Avoid dangerous people and dangerous places.

- The best way to avoid becoming the victim of violence is to not be where violence is likely to occur.
That’s not always possible — but it is first and best option.
One should learn to recognize and avoid status-seeking displays of aggression.
Men are easily lured into social dominance games from which neither party can find a face-saving exit.
If you want to preserve your health and stay out of prison, you must learn to avoid or defuse conflict of this kind.
When a conflict turns physical, there is always a risk that someone will be severely injured or killed. Imagine spending a year or more in prison because you couldn’t resist punching some bully who dearly deserved it, but who then hit his head on a fire hydrant and died from a brain injury. As a matter of law, the moment you engage in avoidable violence of this kind—rising to a challenge and escalating the conflict—you lose any legal claim to self-defense. Rather, you were fighting—which is illegal—and in this case you accidentally killed your opponent. You are now likely to get more practice fighting in prison. Self-defense is not about winning fights with aggressive men who probably have less to lose than you do.
Never threaten your opponent. The purpose of his verbal challenge was to get you to respond in such a way as to make him feel justified in attacking you. You shouldn’t collaborate in this process or advertise your readiness to defend yourself.
Even if violence seems unavoidable, and you decide to strike preemptively, you should do so from a seemingly unaggressive posture, retaining the element of surprise.
Thus, whatever ego problems or impulse-control issues you have should be worked out ahead of time.
You should forget about saving face while recognizing that if you ever find yourself in a social-dominance contest you will probably feel a deep urge to say or do the wrong thing.
Deciding on an appropriate course of action in advance is your best protection against being dangerously stupid in the heat of the moment.
If you want to avoid unnecessary violence, you must keep your inner ape on a very short leash.)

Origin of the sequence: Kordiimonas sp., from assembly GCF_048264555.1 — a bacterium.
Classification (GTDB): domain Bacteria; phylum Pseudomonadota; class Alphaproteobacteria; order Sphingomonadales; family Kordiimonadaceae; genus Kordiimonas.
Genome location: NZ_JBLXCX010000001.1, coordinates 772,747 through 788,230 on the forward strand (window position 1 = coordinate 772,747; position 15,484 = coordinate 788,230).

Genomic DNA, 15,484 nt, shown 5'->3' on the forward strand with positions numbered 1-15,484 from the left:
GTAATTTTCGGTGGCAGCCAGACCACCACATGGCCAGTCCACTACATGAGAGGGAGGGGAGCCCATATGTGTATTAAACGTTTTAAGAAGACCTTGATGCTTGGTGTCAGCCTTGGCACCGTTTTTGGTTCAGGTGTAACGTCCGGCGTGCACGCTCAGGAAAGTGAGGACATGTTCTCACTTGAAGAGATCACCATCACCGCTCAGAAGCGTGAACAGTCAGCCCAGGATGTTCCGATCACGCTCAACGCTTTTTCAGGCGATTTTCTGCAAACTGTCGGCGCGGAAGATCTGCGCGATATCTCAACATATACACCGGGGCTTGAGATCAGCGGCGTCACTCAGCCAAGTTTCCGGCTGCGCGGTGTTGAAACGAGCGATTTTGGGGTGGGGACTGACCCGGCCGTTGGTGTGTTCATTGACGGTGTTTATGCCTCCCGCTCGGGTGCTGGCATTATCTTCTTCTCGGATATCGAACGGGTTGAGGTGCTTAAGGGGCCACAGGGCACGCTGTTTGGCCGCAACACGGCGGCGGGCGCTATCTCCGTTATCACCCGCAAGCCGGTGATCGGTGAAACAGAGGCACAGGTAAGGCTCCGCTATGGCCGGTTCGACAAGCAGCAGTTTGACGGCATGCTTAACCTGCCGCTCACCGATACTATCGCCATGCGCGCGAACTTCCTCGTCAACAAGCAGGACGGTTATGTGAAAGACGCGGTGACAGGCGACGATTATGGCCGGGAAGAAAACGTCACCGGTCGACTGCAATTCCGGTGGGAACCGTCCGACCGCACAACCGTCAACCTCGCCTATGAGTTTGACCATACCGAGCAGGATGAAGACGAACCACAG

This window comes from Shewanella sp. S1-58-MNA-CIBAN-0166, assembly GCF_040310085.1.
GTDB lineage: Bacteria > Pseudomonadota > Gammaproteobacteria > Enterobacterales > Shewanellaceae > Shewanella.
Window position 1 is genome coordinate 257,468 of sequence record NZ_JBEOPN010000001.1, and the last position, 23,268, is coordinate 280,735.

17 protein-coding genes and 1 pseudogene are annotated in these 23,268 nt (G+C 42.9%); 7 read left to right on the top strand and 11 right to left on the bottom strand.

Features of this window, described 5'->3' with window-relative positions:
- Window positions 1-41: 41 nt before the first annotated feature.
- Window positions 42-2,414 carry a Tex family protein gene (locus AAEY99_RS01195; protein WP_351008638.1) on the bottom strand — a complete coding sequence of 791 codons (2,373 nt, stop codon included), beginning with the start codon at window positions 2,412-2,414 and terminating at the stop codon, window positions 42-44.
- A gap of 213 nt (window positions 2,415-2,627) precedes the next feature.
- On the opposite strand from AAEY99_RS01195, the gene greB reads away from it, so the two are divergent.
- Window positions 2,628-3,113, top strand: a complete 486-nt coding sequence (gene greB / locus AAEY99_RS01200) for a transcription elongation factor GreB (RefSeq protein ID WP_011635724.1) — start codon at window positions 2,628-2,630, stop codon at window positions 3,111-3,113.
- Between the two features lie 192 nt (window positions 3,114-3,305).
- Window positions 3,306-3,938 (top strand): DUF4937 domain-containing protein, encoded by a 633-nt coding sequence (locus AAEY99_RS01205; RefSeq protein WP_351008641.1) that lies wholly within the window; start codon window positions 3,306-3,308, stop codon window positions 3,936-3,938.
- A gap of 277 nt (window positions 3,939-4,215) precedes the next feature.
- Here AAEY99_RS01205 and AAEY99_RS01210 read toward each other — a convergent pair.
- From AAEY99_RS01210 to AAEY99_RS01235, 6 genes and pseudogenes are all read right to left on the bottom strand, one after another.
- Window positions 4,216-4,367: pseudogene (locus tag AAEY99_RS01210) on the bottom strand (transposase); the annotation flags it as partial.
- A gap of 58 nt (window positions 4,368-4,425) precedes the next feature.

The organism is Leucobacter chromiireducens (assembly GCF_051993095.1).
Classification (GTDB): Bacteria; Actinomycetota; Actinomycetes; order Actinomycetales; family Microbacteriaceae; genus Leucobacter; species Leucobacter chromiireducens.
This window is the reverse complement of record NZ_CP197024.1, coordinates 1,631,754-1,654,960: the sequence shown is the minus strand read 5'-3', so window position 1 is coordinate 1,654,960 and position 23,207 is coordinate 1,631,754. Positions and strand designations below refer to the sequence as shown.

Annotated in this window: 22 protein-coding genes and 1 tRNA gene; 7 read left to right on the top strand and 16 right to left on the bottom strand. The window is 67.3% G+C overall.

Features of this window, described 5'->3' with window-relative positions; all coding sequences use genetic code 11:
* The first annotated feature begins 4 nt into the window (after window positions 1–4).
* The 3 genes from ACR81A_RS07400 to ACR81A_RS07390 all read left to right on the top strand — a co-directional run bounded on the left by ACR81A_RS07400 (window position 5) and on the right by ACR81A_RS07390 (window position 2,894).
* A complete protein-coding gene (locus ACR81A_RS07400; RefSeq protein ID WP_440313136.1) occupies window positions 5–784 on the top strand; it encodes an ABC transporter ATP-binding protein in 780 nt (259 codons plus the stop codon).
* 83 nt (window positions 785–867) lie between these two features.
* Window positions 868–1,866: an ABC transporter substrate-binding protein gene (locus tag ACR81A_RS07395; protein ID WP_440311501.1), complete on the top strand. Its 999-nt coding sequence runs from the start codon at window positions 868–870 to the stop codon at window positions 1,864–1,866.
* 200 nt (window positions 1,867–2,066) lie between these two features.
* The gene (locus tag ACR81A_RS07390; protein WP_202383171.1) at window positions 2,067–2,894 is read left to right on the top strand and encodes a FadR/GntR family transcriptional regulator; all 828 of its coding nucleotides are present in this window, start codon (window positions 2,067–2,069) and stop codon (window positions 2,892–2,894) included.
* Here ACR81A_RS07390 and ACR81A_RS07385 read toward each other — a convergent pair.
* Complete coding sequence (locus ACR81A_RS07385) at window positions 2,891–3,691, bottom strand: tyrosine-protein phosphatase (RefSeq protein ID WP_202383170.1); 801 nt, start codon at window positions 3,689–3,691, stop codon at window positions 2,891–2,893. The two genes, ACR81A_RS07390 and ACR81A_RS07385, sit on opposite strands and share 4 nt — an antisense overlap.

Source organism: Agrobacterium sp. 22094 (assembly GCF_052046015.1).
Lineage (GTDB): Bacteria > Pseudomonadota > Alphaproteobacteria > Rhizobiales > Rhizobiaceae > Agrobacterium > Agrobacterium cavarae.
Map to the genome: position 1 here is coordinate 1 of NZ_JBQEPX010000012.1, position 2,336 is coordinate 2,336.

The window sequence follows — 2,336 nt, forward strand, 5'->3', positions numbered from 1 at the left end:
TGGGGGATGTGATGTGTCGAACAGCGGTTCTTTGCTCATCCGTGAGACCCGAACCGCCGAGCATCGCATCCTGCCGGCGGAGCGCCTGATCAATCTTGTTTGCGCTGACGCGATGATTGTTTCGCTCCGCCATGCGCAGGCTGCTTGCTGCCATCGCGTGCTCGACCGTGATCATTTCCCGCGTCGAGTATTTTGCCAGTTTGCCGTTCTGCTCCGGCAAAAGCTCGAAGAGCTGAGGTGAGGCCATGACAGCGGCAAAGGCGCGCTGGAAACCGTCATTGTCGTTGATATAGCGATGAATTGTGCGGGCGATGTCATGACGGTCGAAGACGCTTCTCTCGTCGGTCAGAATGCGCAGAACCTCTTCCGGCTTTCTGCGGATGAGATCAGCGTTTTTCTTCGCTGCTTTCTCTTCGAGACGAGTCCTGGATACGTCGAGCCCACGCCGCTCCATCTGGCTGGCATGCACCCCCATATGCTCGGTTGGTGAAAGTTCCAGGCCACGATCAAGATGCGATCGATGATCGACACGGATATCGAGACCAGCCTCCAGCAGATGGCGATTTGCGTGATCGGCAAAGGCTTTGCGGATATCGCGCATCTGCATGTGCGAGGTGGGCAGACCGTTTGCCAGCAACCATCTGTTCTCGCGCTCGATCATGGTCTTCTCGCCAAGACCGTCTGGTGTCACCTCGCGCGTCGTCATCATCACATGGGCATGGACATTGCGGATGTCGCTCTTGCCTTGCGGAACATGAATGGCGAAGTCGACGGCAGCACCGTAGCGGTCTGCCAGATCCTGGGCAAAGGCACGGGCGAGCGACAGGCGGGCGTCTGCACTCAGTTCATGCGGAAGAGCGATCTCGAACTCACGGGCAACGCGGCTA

Principles two and three are:
2. Do not defend your property.

(Violence must truly be the last resort. Thus, if someone sticks a gun in your face and demands your wallet, you should hand it over without hesitation—and run.
If you look out your kitchen window and see a group of youths destroying your car, you should remain inside and call the police.
Unless you or another person is being physically harmed, or an attack seems imminent, avoiding violence should be your only concern. )

3. Respond immediately and escape.

If you have principles 1 and 2 firmly installed in your brain, any violence that finds you is, by definition, unavoidable. There is a tremendous power in knowing this: When you find yourself without other options, you are free to respond with full commitment.

This is the core principle of self-defense: Do whatever you can to avoid a physical confrontation, but the moment avoidance fails, attack explosively for the purposes of escape—not to mete out justice, or to teach a bully a lesson, or to apprehend a criminal. Your goal is to get away with minimum trauma (to you), while harming your attacker in any way that seems necessary to ensure your escape.

Whatever your physical skills, when you commit to using force against another person, your overriding goal is still to escape. Even if you are at home, in possession of a firearm, and well trained to use it, when confronted by an intruder your best defense is to get out of the house as quickly as possible. In such a circumstance, a gun is a means of ensuring that no one can block your exit.
tyson tyson 20:54 08.02.2013

o brother!

If you cut me off in traffic, your wave will not get you any extra points.

You are certainly becoming one of us, a true full-blooded resident of Belgrade - grumpy, rebelious, cynical nitpicker